In anguish almost too great for mortal frame to bear, He expected
the time when He was again to be examined. He busied himself in
planning ineffectual schemes for escaping both present and future
punishment. Of the first there was no possibility; Of the second
Despair made him neglect the only means. While Reason forced him
to acknowledge a God's existence, Conscience made him doubt the
infinity of his goodness. He disbelieved that a Sinner like him
could find mercy. He had not been deceived into error:
Ignorance could furnish him with no excuse. He had seen vice in
her true colours; Before He committed his crimes, He had computed
every scruple of their weight; and yet he had committed them.

'Pardon?' He would cry in an access of phrenzy 'Oh! there can be
none for me!'

Persuaded of this, instead of humbling himself in penitence, of
deploring his guilt, and employing his few remaining hours in
deprecating Heaven's wrath, He abandoned himself to the
transports of desperate rage; He sorrowed for the punishment of
his crimes, not their commission; and exhaled his bosom's anguish
in idle sighs, in vain lamentations, in blasphemy and despair.
As the few beams of day which pierced through the bars of his
prison window gradually disappeared, and their place was
supplied by the pale and glimmering Lamp, He felt his terrors
redouble, and his ideas become more gloomy, more solemn, more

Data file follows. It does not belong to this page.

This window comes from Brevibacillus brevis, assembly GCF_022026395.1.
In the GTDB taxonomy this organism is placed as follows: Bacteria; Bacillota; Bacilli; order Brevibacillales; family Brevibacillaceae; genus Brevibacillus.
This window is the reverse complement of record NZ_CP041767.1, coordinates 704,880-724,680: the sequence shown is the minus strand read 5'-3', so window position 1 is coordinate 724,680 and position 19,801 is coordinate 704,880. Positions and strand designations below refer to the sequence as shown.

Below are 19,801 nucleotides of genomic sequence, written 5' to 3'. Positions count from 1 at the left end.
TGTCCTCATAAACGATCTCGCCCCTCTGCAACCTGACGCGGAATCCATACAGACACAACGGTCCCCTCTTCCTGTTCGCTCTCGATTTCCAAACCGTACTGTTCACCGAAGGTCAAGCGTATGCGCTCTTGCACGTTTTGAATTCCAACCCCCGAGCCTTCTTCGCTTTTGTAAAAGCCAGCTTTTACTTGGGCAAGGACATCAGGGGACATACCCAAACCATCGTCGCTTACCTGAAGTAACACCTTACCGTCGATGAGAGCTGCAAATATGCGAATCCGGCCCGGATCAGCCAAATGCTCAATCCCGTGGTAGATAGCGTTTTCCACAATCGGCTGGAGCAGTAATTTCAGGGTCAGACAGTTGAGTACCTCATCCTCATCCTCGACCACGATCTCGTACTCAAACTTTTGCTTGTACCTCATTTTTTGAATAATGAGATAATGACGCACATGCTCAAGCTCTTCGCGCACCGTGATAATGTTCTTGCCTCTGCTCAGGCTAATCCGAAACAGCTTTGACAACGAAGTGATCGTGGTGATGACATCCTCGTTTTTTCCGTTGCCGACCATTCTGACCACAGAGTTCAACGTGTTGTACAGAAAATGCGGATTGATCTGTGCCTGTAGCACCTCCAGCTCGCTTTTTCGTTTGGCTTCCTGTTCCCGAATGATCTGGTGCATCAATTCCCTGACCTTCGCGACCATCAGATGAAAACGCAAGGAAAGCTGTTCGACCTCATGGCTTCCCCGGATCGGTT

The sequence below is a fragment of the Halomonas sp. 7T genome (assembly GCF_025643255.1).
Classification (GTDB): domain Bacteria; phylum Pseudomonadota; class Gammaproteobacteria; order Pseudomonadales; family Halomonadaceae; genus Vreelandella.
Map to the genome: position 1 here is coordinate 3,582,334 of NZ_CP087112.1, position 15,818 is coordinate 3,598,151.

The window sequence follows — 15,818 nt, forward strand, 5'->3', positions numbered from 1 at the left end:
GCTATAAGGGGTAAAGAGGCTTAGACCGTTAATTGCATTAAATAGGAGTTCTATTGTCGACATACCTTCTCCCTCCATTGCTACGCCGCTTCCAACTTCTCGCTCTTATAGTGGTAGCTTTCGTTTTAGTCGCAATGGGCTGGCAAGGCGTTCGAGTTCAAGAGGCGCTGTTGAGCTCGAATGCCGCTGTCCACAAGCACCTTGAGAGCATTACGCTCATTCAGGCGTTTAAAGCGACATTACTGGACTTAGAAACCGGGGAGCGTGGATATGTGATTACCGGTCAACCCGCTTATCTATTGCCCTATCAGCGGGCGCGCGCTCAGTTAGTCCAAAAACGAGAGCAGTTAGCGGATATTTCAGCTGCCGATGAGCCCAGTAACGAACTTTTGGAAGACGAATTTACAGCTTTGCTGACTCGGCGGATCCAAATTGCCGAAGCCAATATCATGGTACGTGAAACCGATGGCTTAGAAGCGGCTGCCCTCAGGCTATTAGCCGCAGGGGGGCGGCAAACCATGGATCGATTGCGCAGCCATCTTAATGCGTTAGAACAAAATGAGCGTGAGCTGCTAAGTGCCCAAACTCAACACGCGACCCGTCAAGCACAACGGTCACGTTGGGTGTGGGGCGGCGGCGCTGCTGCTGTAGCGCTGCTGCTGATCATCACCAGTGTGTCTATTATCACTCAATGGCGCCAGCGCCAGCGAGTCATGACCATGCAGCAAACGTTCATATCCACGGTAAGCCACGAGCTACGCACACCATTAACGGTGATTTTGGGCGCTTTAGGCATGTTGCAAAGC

despondent. He dreaded the approach of sleep: No sooner did his
eyes close, wearied with tears and watching, than the dreadful
visions seemed to be realised on which his mind had dwelt during
the day. He found himself in sulphurous realms and burning
Caverns, surrounded by Fiends appointed his Tormentors, and who
drove him through a variety of tortures, each of which was more
dreadful than the former. Amidst these dismal scenes wandered
the Ghosts of Elvira and her Daughter. They reproached him with
their deaths, recounted his crimes to the Daemons, and urged them
to inflict torments of cruelty yet more refined. Such were the
pictures which floated before his eyes in sleep: They vanished
not till his repose was disturbed by excess of agony. Then would
He start from the ground on which He had stretched himself, his
brows running down with cold sweat, his eyes wild and phrenzied;
and He only exchanged the terrible certainty for surmizes
scarcely more supportable. He paced his dungeon with disordered
steps; He gazed with terror upon the surrounding darkness, and
often did He cry,

'Oh! fearful is night to the Guilty!'

The day of his second examination was at hand. He had been
compelled to swallow cordials, whose virtues were calculated to
restore his bodily strength, and enable him to support the
question longer. On the night preceding this dreaded day, his
fears for the morrow permitted him not to sleep. His terrors
were so violent, as nearly to annihilate his mental powers. He
sat like one stupefied near the Table on which his Lamp was
burning dimly. Despair chained up his faculties in Idiotism, and